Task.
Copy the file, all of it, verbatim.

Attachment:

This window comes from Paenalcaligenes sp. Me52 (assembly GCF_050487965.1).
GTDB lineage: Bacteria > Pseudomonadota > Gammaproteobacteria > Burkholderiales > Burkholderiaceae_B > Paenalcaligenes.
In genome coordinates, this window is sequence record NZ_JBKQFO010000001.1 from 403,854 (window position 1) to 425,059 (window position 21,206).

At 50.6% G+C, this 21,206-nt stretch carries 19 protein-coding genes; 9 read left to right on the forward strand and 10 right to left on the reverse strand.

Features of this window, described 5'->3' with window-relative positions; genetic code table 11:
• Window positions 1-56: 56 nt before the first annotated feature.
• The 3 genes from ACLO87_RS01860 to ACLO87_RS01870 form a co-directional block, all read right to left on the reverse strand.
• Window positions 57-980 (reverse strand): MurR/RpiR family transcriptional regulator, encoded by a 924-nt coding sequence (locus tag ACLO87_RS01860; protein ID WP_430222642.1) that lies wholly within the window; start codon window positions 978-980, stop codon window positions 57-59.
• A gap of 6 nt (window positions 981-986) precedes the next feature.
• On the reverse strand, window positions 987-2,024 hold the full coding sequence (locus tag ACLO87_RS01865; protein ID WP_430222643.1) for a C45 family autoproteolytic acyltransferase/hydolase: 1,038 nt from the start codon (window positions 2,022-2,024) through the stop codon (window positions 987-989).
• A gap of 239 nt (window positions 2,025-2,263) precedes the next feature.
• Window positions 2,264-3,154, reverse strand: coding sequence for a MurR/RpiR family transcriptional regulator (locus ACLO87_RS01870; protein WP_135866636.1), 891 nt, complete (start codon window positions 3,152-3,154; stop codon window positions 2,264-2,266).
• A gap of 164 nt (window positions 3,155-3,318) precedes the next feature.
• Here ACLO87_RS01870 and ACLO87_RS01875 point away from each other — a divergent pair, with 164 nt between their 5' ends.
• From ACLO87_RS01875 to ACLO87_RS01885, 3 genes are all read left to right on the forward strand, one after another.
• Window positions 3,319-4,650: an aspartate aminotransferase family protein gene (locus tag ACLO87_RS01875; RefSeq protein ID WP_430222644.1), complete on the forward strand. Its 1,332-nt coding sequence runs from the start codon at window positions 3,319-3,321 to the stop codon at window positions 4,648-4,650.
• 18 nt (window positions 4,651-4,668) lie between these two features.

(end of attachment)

This window comes from Paenalcaligenes sp. Me52 (assembly GCF_050487965.1).
GTDB lineage: Bacteria > Pseudomonadota > Gammaproteobacteria > Burkholderiales > Burkholderiaceae_B > Paenalcaligenes.
In genome coordinates, this window is sequence record NZ_JBKQFO010000001.1 from 403,854 (window position 1) to 425,059 (window position 21,206).

At 50.6% G+C, this 21,206-nt stretch carries 19 protein-coding genes; 9 read left to right on the forward strand and 10 right to left on the reverse strand.

Features of this window, described 5'->3' with window-relative positions; genetic code table 11:
• Window positions 1-56: 56 nt before the first annotated feature.
• The 3 genes from ACLO87_RS01860 to ACLO87_RS01870 form a co-directional block, all read right to left on the reverse strand.
• Window positions 57-980 (reverse strand): MurR/RpiR family transcriptional regulator, encoded by a 924-nt coding sequence (locus tag ACLO87_RS01860; protein ID WP_430222642.1) that lies wholly within the window; start codon window positions 978-980, stop codon window positions 57-59.
• A gap of 6 nt (window positions 981-986) precedes the next feature.
• On the reverse strand, window positions 987-2,024 hold the full coding sequence (locus tag ACLO87_RS01865; protein ID WP_430222643.1) for a C45 family autoproteolytic acyltransferase/hydolase: 1,038 nt from the start codon (window positions 2,022-2,024) through the stop codon (window positions 987-989).
• A gap of 239 nt (window positions 2,025-2,263) precedes the next feature.
• Window positions 2,264-3,154, reverse strand: coding sequence for a MurR/RpiR family transcriptional regulator (locus ACLO87_RS01870; protein WP_135866636.1), 891 nt, complete (start codon window positions 3,152-3,154; stop codon window positions 2,264-2,266).
• A gap of 164 nt (window positions 3,155-3,318) precedes the next feature.
• Here ACLO87_RS01870 and ACLO87_RS01875 point away from each other — a divergent pair, with 164 nt between their 5' ends.
• From ACLO87_RS01875 to ACLO87_RS01885, 3 genes are all read left to right on the forward strand, one after another.
• Window positions 3,319-4,650: an aspartate aminotransferase family protein gene (locus tag ACLO87_RS01875; RefSeq protein ID WP_430222644.1), complete on the forward strand. Its 1,332-nt coding sequence runs from the start codon at window positions 3,319-3,321 to the stop codon at window positions 4,648-4,650.
• 18 nt (window positions 4,651-4,668) lie between these two features.